Anyone doing technical or design work has burned through reams of graph paper. I’m a designer, and I use Whitelines to do technical drawings in accurate scale, which are then turned into 3-D models and die tooling diagrams. Whitelines is the best graph paper I have ever worked with.
The concept is simple and powerful. Ordinary graph paper is paper with a graph of lines printed on it in a light color, often blue or gray. Whitelines is paper with a very light gray grid of squares printed on it. The graph is unprinted, hence, white lines.
This is genius. Pen strokes, and even pencil, are startlingly clear against the background. The distracting visual noise of a printed graph is gone entirely, while retaining the precision and ability to see scale, which is graph paper’s reason for being.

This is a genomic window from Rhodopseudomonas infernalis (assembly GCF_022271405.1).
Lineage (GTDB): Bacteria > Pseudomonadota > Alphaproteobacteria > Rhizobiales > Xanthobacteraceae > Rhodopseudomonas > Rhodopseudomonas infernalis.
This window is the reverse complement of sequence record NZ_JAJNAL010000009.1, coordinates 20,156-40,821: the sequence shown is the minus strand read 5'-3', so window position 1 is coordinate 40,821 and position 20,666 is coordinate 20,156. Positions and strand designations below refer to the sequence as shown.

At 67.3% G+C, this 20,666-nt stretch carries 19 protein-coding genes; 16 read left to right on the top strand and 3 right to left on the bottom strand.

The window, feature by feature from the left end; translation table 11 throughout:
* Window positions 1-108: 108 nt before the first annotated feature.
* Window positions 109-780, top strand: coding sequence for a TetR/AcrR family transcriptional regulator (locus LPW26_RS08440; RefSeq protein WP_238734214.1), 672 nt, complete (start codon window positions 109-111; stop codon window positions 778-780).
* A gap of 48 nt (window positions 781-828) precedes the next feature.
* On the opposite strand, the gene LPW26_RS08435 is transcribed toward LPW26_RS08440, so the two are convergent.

I’ve been using Whitelines extensively for the past few months, mostly for technical drafting on the MakerBeam project, an open source metal building kit like Meccano for the Arduino set. The grid is 0.5 centimeter pitch, perfect for working on a metric standard. With ordinary graph paper, pencil lines are close in color weight to the lines themselves. When scanning pencil marks on ordinary graph paper, the pencil lines often vanish completely. With Whitelines, I can scan a pencil sketch, if I’m satisfied with it, without having to go back over it with pen.
Available in A4, A5 and pocket sizes, as tablets, spiral bound, perfect and hardbound, both lined and graph. Better graph paper makes better drawings, and this is genuinely better graph paper.